The image to the below is a creamware plate with a rim pattern known as “Royal Shape.”  Creamware was also commonly referred to as “Queen’s Ware” after its creator, Josiah Wedgwood, successfully completed a commission for this same ceramic type for Queen Charlotte in 1765 (Wedgwoodmuseum.org 2016). Upon the completion of her order, the Queen allowed Wedgwood to name his earthenware after her. Her Majesty’s order included “a complete set of tea things,” which also comprised “a dozen cups for coffee, six fruit baskets and stands, six melon preserve pots and six hand candlesticks” (Wedgwoodmuseum.org 2016). This successful delivery resulted in Wedgwood being named the official potter of the queen.


Recovered Creamware Plate

With a name like “Queen’s Ware” and its obvious ties to royalty, Wedgwood’s refined cream-colored earthenware was in great demand even among nobility. According to the Wedgwood Museum, “cream coloured earthenware was so widely used for dining that people no longer referred to ‘Common pewter’ [common pewter referring to the popular pewter dinnerwares] but to ‘Common Wedgwood’ instead” (Wedgwoodmuseum.org 2016). It was a versatile ceramic, and people enjoyed all types of foods off of their new or second-hand Queen’s Ware dishes from the late-eighteenth through early-nineteenth century (see advertisement).

The plate below was found during excavations by Dovetail, conducted on behalf of Stafford County. It was located within an eighteenth-century midden in the town of Falmouth. The area is now part of John Lee Pratt Park. With its basin-like form, this plate could have been used to serve a thick soup or chicken pudding (recipe below from Randolph 1827).

 Beat ten eggs very light, add to them a quart of rich milk, with a quarter of a pound of butter melted, and some pepper and salt; stir in as much flour as will make a thin good batter; take four young chickens, and after cleaning them nicely, cut off the legs wings &c. put them all in a sauce pan, with some salt and water, and a bundle of thyme and parsley, boil them till nearly done, then take the chicken from the water and put it in the batter pour it in a dish, and bake it; send nice white gravy in a boat.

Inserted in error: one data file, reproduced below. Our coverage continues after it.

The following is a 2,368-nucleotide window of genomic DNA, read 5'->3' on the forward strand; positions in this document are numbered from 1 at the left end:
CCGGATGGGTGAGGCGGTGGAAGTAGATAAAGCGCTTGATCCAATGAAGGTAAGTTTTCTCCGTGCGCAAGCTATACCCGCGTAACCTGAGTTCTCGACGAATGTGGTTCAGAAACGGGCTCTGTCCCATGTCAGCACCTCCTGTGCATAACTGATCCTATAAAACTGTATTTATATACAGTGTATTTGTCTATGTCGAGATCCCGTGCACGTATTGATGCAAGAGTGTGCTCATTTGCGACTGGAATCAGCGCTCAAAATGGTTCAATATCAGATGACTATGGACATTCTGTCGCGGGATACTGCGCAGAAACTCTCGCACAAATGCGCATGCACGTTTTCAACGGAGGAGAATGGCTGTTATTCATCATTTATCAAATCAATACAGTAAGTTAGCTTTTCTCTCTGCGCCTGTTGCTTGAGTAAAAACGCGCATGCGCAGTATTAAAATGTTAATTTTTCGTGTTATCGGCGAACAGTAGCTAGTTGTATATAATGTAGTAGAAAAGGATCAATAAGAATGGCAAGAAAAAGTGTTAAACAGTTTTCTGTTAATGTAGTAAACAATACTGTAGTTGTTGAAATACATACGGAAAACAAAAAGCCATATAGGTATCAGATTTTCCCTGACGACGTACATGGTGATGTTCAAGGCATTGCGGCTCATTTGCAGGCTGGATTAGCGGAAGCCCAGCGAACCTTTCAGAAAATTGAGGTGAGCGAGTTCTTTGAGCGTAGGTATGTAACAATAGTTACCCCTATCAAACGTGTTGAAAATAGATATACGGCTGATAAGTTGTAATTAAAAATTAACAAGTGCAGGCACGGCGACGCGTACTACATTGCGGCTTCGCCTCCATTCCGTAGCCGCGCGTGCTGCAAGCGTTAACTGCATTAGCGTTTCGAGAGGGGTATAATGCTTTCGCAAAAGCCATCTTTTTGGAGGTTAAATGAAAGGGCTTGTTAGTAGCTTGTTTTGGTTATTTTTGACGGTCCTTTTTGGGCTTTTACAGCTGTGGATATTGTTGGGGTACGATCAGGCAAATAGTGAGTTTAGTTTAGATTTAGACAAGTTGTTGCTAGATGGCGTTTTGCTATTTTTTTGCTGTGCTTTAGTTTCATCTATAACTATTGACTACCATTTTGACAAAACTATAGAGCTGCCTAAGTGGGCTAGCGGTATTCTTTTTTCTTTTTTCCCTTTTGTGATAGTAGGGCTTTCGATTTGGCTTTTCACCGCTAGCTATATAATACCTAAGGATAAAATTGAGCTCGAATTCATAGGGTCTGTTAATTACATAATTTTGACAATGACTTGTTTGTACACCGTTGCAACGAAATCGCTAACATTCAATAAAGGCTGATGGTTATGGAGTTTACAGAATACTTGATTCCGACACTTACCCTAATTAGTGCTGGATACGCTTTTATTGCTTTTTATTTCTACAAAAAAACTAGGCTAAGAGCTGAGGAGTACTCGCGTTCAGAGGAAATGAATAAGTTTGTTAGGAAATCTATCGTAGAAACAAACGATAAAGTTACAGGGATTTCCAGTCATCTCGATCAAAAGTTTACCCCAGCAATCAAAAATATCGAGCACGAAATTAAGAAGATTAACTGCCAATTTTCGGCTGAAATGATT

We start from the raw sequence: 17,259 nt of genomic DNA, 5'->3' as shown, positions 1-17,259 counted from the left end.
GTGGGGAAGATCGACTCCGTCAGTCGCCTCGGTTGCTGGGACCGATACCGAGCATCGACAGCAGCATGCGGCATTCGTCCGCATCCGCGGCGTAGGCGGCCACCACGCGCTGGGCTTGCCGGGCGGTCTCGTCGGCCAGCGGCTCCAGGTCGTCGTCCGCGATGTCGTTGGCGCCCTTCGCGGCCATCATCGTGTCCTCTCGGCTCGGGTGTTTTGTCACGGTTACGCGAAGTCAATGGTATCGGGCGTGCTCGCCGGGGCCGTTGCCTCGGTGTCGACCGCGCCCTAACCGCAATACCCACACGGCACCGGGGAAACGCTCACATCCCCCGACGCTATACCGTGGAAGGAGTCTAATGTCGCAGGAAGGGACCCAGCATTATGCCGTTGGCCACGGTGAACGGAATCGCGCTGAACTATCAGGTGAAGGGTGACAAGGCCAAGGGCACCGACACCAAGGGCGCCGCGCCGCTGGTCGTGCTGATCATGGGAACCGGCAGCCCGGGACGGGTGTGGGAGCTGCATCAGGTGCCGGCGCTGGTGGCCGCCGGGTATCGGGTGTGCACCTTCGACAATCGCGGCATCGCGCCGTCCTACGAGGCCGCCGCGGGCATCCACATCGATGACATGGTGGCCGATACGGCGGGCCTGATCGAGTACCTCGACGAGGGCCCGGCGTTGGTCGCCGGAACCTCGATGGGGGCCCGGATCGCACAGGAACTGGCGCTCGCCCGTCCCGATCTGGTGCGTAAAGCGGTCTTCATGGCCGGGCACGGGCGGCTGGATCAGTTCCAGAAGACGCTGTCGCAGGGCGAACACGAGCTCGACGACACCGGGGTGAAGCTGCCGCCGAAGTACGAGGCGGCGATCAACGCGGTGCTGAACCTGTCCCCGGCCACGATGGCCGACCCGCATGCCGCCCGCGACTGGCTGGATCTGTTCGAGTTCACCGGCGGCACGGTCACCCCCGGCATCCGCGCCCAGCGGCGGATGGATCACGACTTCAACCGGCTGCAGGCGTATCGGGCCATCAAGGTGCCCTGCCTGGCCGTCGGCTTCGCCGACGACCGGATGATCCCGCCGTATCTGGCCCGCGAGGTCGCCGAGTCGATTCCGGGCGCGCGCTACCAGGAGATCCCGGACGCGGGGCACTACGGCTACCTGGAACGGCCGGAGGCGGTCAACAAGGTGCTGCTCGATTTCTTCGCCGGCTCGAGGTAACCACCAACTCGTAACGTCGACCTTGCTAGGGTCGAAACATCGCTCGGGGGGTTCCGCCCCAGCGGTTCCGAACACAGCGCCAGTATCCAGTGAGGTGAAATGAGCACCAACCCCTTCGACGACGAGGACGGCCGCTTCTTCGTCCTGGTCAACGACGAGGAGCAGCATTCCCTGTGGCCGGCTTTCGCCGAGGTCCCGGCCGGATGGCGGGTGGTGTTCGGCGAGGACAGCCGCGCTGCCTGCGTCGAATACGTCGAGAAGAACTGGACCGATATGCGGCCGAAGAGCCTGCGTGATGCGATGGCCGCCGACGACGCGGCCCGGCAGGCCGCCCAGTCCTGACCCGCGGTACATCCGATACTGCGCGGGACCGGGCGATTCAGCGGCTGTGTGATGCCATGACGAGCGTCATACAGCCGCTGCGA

Typically, on vessels such as these, striations (deep lines cutting through the lead glaze on the surface) are visible with the naked eye. These marks are the result of repeated cutting of food and scraping in the dish; however, the plate below has almost no apparent use-wear pattern. This could suggest infrequent use or a short life span.


1770 Advertisement Discussion Queen’s Ware (The Public Advertiser 1770).



Any distributions of blog content, including text or images, should reference this blog in full citation. Data contained herein is the property of Dovetail Cultural Resource Group and its affiliates.


Public Advertiser
1770 Queen’s Ware and Glasses, &c. The Public Advertiser, London, England, April 10, 1770.
https://www.newspapers.com/image/34410950/#, accessed November 2016.

Randolph, Mary
1827  The Virginia Housewife. Plaskitt, & Cugle, Baltimore, Maryland.

2016  The Wedgwood Museum. http://www.wedgwoodmuseum.org.uk/
learning/discovery_packs/pack/classical/chapter/queens-ware, accessed November 2016.

Digging by the River

Featured Fragment—Riverfront Park

During the summer of 2013 Dovetail conducted excavations at the Riverfront Park in Fredericksburg, Virginia. Many cultural features were identified, including a large icehouse which served the residents of Fredericksburg. While excavation of this feature produced a plethora of artifacts, one particular piece of ceramic is highlighted in this blog to showcase how archaeologists use tiny fragments to look at the bigger picture and determine, in many cases, the type of vessel the piece originated from. Below is a small fragment of an overglazed printed creamware which was popular beginning in the 1760s. This particular piece is printed with a Corinthian column and even though only a small portion of the column is visible, archaeolgoists were able to identify the motif once depicted on the vessel. The ‘classical ruins’ motif was found on bowls as well as trenchers and was a direct reflection of the neoclassical revival being embraced by everyone beginning in the mid-eighteenth century (Kaktins 2015). Surviving pieces can still be found today on auction websites.

This type of research and analysis is a common component of archaeological work. Knowing how artifacts relate to a site and its occupants, is key to understanding site history as well as overarching historic patterns.

full platter Creamware copy









Any distributions of blog content, including text or images, should reference this blog in full citation. Data contained herein is the property of Dovetail Cultural Resource Group and its affiliates.